Undeterred, the Aristotelian shot back, "But is it not the essence of inquiry to evolve? To claim finality in philosophy is to deny the very foundation of philosophical thought that Aristotle laid down—the pursuit of knowledge as an endless journey, not a destination."

    The room fell silent, the weight of the challenge hanging in the air. The professor, his face turning a shade of medieval manuscript parchment, dropped his copy of the Summa Contra Gentiles, realizing he had been bested in his own scholastic arena.

    The students, inspired by the audacity of the Aristotelian's defense of intellectual freedom and the pursuit of knowledge, erupted in applause. They all signed up for classes in classical Greek philosophy that day, dedicating themselves to the exploration of the natural world and the capacities of human reason, free from the chains of doctrinal absolutism.

    An owl, symbolizing the wisdom of Athena and the legacy of Aristotle, flew into the room and perched atop the bust of the Stagirite, casting a knowing glance over the students. Works of Aristotle were read and discussed fervently, breathing new life into the spirit of inquiry and the love of wisdom.

    The Thomist professor, his reputation in tatters, resigned from his post, spending his days writing apologies to the shadows of Plato's cave, unable to face the sunlight of Aristotle's Lyceum. Meanwhile, the Aristotelian philosopher continued to inspire generations of thinkers, forever championing the cause of questioning, exploration, and the boundless pursuit of knowledge.

  4. 4 weeks ago
    Anonymous

    A clock-worshipping Straussian professor and high priest of esoteric conservatism was teaching a class on Leo Strauss, known elitist interpreter. "Before we start today's seminar, you must bow down and pledge allegiance to the hidden truths of our forefathers and accept that Strauss was the most sublime political philosopher ever."

    At this moment, a rugged, existential, mountain-climbing Heideggerian thinker, draped in a cloak made from the very essence of Being and who had written over 1500 treatises on the forgotten question of Being and the truth of Dasein's existential journey, stood up from his seat:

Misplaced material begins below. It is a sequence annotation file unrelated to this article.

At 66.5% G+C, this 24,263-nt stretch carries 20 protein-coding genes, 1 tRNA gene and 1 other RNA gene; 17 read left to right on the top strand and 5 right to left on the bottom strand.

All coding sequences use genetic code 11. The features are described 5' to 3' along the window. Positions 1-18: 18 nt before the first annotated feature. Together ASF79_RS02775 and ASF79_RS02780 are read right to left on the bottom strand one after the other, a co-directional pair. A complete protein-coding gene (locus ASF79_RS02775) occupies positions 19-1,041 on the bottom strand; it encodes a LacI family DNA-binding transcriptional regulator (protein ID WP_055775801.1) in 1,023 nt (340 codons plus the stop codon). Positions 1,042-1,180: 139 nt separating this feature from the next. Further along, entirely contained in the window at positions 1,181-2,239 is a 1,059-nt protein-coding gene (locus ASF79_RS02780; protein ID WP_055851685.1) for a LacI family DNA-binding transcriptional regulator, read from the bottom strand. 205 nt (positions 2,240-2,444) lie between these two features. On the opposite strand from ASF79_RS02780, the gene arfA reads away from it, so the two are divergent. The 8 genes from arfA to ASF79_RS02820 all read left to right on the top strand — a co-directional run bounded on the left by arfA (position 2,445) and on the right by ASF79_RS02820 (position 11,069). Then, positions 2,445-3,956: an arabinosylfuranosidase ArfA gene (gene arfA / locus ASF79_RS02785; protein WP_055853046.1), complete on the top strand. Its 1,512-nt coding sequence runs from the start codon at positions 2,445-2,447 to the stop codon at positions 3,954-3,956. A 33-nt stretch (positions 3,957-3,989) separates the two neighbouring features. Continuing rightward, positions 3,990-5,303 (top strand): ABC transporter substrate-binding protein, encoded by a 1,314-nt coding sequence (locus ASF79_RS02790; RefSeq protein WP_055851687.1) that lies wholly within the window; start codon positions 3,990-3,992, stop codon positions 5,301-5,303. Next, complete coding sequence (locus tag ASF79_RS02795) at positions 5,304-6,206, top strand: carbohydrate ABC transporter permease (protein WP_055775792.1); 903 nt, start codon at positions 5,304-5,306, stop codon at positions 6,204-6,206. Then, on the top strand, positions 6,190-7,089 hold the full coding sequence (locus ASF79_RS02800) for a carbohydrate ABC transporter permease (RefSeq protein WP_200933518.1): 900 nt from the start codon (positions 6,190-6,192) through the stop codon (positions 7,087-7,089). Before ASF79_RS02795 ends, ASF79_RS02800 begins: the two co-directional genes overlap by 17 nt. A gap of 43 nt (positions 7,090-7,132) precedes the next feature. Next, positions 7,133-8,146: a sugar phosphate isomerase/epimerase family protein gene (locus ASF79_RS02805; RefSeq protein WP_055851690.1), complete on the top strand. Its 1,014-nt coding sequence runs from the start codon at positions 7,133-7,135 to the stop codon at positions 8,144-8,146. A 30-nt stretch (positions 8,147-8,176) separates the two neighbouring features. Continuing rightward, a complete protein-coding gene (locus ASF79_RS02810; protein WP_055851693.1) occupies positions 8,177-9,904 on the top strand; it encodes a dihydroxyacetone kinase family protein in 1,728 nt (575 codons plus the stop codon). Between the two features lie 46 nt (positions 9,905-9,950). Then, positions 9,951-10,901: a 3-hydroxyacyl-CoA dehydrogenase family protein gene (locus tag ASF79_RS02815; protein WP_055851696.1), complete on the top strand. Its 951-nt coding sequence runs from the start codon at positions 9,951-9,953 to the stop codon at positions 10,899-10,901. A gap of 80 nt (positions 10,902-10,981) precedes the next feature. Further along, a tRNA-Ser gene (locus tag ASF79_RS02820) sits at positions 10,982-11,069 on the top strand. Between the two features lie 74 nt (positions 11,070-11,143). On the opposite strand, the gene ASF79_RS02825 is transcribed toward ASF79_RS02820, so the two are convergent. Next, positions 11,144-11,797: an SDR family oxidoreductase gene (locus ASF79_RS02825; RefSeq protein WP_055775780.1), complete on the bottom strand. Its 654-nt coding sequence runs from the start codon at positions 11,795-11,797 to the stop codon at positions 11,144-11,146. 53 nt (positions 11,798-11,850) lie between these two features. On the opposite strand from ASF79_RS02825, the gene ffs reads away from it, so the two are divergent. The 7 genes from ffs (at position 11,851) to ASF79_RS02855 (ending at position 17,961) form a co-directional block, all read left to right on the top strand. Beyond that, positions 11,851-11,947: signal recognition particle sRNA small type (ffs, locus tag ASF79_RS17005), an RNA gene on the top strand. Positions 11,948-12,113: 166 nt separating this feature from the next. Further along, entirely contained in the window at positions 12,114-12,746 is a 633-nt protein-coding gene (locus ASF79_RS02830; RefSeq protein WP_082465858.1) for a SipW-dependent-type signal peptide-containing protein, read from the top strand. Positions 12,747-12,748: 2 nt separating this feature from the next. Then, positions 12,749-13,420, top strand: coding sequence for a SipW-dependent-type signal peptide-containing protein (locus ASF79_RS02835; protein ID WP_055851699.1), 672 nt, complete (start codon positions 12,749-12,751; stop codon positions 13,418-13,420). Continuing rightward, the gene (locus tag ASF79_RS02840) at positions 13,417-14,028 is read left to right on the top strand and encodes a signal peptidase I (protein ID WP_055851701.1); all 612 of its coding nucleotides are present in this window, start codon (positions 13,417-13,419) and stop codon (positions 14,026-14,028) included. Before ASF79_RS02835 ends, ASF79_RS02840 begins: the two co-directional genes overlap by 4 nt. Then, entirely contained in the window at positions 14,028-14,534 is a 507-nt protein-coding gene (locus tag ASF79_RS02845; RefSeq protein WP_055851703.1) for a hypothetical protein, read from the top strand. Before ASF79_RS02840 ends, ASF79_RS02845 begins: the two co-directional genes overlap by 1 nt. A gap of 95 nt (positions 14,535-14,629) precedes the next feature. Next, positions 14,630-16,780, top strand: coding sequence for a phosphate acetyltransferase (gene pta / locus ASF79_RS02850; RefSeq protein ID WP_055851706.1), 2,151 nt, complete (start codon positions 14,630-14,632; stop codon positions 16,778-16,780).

"If truths are to remain hidden and only accessible to the select few, how does this encourage authentic Being towards one's ownmost potentiality-for-Being?" he queried in a tone redolent of ancient forests and untrodden paths.

    The condescending professor smirked like a keeper of arcane secrets and smugly replied, “The masses are not ready for such truths, you naive phenomenologist.”

    "Wrong. If Being is to unveil itself, it must do so in the open realm of the public square, not shrouded in mystery. For, does not the essence of truth, 'aletheia,' mean 'un-concealment' itself? Therefore, hiding the truth contradicts the very nature of truth itself," declared the Heideggerian, his voice echoing with the wisdom of existential resolve.

    The professor was visibly shaken, and dropped his copy of "Persecution and the Art of Writing." He stormed out of the room crying those elitist crocodile tears. The same tears Straussians cry for the 'ignorant masses' when they're told that the wisdom of the few cannot dictate the fate of the many. There is no doubt that at this point our professor, John Q. Publicus, wished he had embraced the open horizon of Being and the fundamental ontology of Dasein rather than secluding himself in the ivory tower of hidden knowledge. He wished so much that he could have been authentic, but he had sold himself to the market of shadows and secrecy!

    The students applauded and all registered for 'Introduction to Being and Time' that day and adopted a resolute stance towards their own existence. An eagle named “Gelassenheit” flew into the room and perched atop the portrait of Martin Heidegger and shed a tear on the chalk. "Holzwege" was read multiple times, and Being revealed itself, allowing the essence of things to emerge from concealment, guiding the students towards a more authentic understanding of their existence.

    The professor was reported to the ethics committee and lost his clearance for classified research the next day. He ended up wandering the streets, preaching to the shadows about the dangers of revealing too much, until one day he simply vanished into oblivion, a cautionary tale of what happens when one strays too far from the path of truth, for as Heidegger teaches us, only through confronting our Being-towards-death can we truly begin to live authentically.

    • 4 weeks ago
      Anonymous

      should have kept the "smirked quite israelily" part here, then it would have been A+

  5. 4 weeks ago
    Anonymous

    In an ancient, dust-covered lecture hall where time seemed to stand still, a brooding Heideggerian professor, cloaked in the enigma of existential dread, was teaching a class on the abyss of Dasein's throwness into the world. "Before we delve into the oblivion of Being," he intoned, "you must renounce all superficial understandings of reality and accept that Heidegger was the only philosopher who truly questioned the meaning of Being."